Boris Kiveliovich was born in Moscow in 1921 to the family of former Jewish residents of Vilna. Since this city had become part of Poland in 1921, in the 1930s, even though Kiveliovich's parents had lived in Russia for many years, they were regarded as foreigners by the authorities. In 1918, Boris's father Antsel joined the Red Army and fought for the establishment of the Soviet regime. Nevertheless, in 1938, at the peak of the NKVD campaign to reveal Polish spies, as a former "Pole", he was arrested and, without a long investigation, was executed by shooting on the tenth day of his arrest. Despite this stain on his biography, Boris Kiveliovich succeeded in being admitted to the 1st Moscow Medical Institute. He had completed his first year of studies, when the Soviet-German war started in June 1941.
When the German forces approached Moscow in mid-October, the Institute was to be evacuated to the Urals with all its staff and students. Kiveliovich recalled that he was very patriotic in those days and refused to be evacuated. Instead he volunteered to join the 3rd Moscow Communist Division that was assigned to the defense of Moscow (According to his memoir, half of the Division were Jews – see the interview taken in 2006, Blavatnik Archive). Since Kiveliovich knew German, he was attached to a reconnaissance unit of his division. During the Soviet counter-offensive from Moscow, the division was deployed on the North-Western Front. Kiveliovich became an orderly. He was wounded in February 1942, but remained at the front. Even though he was a medic, more than once Kivelovich took part in combat. For example, he fought as a soldier during the liquidation of the enemy's Demiansk pocket (south of Leningrad) in the winter of 1942-1943.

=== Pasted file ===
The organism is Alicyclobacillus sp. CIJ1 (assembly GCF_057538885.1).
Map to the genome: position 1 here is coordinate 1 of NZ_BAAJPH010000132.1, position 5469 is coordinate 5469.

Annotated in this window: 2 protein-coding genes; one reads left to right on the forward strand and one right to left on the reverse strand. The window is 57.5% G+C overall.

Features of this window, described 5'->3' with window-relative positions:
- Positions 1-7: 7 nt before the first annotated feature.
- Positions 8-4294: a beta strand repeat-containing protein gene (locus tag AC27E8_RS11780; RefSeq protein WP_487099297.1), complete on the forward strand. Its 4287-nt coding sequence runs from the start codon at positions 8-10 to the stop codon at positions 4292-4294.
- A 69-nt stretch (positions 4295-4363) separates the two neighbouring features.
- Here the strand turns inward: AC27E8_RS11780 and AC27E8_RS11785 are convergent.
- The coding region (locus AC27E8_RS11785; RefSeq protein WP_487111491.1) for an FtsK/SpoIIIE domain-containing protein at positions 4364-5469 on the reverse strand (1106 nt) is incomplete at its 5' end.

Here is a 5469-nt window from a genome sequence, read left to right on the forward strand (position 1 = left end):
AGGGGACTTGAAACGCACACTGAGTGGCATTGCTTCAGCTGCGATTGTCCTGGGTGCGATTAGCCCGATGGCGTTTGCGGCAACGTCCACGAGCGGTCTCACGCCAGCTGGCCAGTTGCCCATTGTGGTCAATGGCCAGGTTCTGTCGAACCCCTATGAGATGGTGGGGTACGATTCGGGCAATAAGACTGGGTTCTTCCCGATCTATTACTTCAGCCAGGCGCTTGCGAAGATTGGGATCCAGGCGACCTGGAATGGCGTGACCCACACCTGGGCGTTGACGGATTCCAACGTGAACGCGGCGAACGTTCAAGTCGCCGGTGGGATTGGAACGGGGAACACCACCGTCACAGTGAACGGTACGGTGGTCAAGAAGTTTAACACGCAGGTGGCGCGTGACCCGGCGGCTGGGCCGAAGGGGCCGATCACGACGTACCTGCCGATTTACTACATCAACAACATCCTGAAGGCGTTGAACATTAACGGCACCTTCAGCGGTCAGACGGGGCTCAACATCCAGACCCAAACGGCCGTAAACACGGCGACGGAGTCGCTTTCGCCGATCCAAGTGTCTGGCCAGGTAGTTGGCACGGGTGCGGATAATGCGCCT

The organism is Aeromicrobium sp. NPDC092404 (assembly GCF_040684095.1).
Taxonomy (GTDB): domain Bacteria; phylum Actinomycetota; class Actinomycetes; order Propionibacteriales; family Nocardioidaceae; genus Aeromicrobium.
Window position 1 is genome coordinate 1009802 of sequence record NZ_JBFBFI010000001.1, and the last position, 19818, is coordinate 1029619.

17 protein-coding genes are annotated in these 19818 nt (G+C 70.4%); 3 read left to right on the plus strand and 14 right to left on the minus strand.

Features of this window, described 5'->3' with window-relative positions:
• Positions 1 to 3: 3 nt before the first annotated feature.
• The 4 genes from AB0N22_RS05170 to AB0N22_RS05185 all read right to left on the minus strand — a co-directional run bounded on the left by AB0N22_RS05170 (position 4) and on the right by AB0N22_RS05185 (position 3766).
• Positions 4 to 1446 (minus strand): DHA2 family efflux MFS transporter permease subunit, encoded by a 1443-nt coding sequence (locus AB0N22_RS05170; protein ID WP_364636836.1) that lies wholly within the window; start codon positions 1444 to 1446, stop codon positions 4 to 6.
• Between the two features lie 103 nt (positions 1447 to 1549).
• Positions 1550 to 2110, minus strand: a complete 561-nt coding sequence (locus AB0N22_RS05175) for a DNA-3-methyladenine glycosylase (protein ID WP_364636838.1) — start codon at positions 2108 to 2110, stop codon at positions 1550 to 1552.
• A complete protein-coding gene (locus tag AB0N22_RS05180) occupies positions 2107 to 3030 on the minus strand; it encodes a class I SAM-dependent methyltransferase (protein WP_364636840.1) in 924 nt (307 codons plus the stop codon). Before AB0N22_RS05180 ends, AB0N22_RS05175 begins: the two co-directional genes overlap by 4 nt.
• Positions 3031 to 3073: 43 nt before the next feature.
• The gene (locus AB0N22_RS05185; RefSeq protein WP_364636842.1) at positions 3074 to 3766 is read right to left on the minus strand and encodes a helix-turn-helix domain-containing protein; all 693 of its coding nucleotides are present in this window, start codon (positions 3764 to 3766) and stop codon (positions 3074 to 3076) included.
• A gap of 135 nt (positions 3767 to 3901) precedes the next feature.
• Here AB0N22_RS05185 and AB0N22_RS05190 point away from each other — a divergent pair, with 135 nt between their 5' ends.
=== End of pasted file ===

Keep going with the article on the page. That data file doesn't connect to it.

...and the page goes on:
After the Demiansk operation, Kiveliovich was sent to a school of deputy commanders for political matters (zampolit). He then returned to the front to the 273rd Infantry Division, as a komsorg (Young Communist organizer) of a battalion. He took part in the liberation of Belorussia in 1944 and then fought in Poland. Kiveliovich ended the war in Breslau (now Wroclaw, Poland), where he was wounded on May 1, 1945.
During the war Kiveliovich was awarded two orders, that of the Red Banner and of the Patriotic War 2nd class, as well as medals "For the Defense of Moscow" and "For Battle Merit."
After the war, Kiveliovich entered the Military Medical Academy in Leningrad. After graduating, he served at a military hospital in Kamchatka, in the Soviet Far East. In the 1970s, he retired from the army. He then trained to be a psychiatrist and, until he reached the age of 80, he worked at the prestigious Serbskii Institute in Moscow. Kiveliovich saw it as his duty to speak about the Great Patriotic War before the young generation, especially in Jewish schools.